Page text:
Best Practices Analyzer for Active Directory Domain Services
Updated: August 31, 2012
Applies To: Windows Server 2008 R2, Windows Server 2012
In Windows management, best practices are guidelines that are considered the ideal way—under normal circumstances and as defined by experts—to configure a server. While best practice violations, even critical ones, do not necessarily lead to problems, they indicate server configurations that can result in poor performance, poor reliability, unexpected conflicts, increased security risks, or other potential issues.
Topics in this section can help you bring Active Directory® Domain Services (AD DS) into compliance with best practices. Content in this section is most valuable to administrators who have completed a Best Practices Analyzer scan of AD DS and who want information about how to interpret and resolve scan results that identify areas of AD DS that are not compliant with best practices.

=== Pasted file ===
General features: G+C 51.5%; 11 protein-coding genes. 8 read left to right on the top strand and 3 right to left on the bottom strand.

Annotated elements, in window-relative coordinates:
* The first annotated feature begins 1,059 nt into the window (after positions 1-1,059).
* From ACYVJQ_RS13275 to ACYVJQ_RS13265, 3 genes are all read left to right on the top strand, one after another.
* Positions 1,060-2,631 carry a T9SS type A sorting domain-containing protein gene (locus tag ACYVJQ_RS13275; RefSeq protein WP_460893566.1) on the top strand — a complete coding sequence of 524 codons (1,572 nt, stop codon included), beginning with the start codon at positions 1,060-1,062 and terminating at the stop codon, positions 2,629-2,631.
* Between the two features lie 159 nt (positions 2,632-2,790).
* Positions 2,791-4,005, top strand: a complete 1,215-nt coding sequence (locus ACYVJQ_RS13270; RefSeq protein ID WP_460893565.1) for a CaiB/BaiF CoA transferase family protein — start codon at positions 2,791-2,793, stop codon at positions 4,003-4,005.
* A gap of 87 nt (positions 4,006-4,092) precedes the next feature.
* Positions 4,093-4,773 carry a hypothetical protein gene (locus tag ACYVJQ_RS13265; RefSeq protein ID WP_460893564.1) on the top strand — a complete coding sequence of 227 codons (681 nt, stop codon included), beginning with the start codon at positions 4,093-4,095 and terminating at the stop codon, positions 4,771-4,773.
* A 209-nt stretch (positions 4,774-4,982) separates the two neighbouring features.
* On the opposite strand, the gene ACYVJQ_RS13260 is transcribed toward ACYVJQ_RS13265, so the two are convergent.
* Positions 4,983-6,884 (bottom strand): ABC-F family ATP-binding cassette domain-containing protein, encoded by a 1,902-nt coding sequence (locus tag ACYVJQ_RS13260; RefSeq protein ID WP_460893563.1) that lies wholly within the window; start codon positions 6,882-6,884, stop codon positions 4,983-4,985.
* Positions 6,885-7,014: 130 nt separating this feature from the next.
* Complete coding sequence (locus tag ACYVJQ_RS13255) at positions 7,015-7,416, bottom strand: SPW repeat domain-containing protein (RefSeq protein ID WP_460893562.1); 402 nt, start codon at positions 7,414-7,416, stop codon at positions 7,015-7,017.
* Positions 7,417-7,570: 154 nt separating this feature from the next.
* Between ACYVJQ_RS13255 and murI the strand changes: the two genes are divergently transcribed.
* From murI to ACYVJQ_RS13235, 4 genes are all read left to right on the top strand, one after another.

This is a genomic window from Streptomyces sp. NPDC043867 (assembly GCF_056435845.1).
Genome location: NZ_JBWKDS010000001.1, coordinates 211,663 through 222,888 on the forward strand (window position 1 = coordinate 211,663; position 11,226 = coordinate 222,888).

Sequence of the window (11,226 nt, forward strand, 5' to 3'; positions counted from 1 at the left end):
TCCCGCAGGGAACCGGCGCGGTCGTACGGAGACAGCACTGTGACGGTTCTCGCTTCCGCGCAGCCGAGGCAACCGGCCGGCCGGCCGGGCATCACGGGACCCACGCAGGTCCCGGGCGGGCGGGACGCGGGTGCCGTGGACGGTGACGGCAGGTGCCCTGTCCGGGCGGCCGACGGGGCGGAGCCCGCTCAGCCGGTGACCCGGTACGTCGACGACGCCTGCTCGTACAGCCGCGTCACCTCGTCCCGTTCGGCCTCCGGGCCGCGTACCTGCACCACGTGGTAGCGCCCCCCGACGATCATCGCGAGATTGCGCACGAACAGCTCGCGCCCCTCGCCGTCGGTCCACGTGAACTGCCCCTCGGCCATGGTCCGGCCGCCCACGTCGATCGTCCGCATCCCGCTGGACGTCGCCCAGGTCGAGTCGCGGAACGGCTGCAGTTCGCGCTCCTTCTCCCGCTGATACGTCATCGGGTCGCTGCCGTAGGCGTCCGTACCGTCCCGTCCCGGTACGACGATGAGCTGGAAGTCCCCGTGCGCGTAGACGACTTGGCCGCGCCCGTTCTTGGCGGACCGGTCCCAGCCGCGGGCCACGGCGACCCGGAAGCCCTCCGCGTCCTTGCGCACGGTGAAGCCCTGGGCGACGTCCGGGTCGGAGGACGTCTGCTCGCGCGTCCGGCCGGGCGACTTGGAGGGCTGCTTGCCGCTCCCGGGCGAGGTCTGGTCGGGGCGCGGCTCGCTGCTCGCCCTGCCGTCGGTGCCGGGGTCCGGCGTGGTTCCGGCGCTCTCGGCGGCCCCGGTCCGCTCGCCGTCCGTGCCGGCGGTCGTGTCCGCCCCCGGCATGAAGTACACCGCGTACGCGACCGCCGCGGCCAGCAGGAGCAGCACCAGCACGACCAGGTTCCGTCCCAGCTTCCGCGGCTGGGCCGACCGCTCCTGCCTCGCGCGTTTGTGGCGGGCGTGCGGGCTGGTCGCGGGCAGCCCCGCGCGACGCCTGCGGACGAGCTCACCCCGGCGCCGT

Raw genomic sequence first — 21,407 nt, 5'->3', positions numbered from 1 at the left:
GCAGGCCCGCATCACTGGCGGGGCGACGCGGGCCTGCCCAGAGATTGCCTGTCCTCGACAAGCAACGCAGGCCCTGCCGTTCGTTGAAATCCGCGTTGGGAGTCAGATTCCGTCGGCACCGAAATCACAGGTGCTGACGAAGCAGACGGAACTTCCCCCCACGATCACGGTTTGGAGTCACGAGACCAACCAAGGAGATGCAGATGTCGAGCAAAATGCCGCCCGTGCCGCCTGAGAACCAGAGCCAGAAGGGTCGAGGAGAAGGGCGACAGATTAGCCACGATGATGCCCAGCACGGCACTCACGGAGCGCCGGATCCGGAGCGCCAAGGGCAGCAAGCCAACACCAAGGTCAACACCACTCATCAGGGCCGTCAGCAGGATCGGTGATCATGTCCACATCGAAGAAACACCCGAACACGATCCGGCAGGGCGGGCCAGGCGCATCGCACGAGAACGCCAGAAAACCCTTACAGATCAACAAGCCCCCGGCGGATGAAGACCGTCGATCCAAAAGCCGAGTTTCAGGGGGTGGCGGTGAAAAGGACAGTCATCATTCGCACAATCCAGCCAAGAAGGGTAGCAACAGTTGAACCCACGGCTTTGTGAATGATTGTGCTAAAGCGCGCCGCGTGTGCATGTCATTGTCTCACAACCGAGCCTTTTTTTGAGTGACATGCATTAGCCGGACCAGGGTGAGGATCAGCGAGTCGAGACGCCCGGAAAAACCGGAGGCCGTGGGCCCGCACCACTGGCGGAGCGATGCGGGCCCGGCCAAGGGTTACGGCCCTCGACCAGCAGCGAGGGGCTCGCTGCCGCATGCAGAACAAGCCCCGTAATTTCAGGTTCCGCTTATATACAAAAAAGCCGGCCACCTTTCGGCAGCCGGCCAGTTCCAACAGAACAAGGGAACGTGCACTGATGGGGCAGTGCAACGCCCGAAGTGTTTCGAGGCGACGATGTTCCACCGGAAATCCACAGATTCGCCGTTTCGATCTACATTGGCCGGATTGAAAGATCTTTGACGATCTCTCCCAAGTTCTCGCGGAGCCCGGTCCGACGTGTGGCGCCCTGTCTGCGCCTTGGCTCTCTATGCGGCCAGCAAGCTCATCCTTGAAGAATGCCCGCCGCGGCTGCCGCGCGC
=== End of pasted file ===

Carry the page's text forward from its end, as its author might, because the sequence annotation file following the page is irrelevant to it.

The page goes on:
For more information about Best Practices Analyzer and scans, see Best Practices Analyzer (http://go.microsoft.com/fwlink/?LinkId=122786).
More information about AD DS
AD DS provides a distributed database that stores and manages information about network resources and application-specific data from directory-enabled applications. Administrators can use AD DS to organize elements of a network, such as users, computers, and other devices, into a hierarchical containment structure. The hierarchical containment structure includes the Active Directory forest, domains in the forest, and organizational units (OUs) in each domain. A server that is running AD DS is called a domain controller.
For more information about AD DS, see Active Directory Domain Services Overview.